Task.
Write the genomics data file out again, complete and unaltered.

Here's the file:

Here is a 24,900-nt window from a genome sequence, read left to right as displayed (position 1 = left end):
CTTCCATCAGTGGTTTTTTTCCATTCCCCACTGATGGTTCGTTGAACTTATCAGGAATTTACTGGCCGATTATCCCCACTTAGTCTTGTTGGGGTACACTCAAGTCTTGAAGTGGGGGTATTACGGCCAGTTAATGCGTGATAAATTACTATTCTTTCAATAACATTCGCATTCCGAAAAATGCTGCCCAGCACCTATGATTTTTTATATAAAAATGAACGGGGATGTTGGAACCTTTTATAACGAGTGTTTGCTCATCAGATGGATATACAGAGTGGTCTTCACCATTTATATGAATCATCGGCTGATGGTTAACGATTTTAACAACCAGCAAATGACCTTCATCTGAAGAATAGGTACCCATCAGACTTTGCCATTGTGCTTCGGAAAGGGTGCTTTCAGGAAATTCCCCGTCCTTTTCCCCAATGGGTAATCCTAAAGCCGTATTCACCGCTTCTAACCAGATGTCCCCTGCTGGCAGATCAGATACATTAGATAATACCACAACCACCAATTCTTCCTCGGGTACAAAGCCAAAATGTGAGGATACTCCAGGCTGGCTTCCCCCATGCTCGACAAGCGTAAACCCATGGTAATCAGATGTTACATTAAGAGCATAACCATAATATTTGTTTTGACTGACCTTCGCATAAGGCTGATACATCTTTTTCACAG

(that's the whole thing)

Here is a 24,900-nt window from a genome sequence, read left to right as displayed (position 1 = left end):
CTTCCATCAGTGGTTTTTTTCCATTCCCCACTGATGGTTCGTTGAACTTATCAGGAATTTACTGGCCGATTATCCCCACTTAGTCTTGTTGGGGTACACTCAAGTCTTGAAGTGGGGGTATTACGGCCAGTTAATGCGTGATAAATTACTATTCTTTCAATAACATTCGCATTCCGAAAAATGCTGCCCAGCACCTATGATTTTTTATATAAAAATGAACGGGGATGTTGGAACCTTTTATAACGAGTGTTTGCTCATCAGATGGATATACAGAGTGGTCTTCACCATTTATATGAATCATCGGCTGATGGTTAACGATTTTAACAACCAGCAAATGACCTTCATCTGAAGAATAGGTACCCATCAGACTTTGCCATTGTGCTTCGGAAAGGGTGCTTTCAGGAAATTCCCCGTCCTTTTCCCCAATGGGTAATCCTAAAGCCGTATTCACCGCTTCTAACCAGATGTCCCCTGCTGGCAGATCAGATACATTAGATAATACCACAACCACCAATTCTTCCTCGGGTACAAAGCCAAAATGTGAGGATACTCCAGGCTGGCTTCCCCCATGCTCGACAAGCGTAAACCCATGGTAATCAGATGTTACATTAAGAGCATAACCATAATATTTGTTTTGACTGACCTTCGCATAAGGCTGATACATCTTTTTCACAG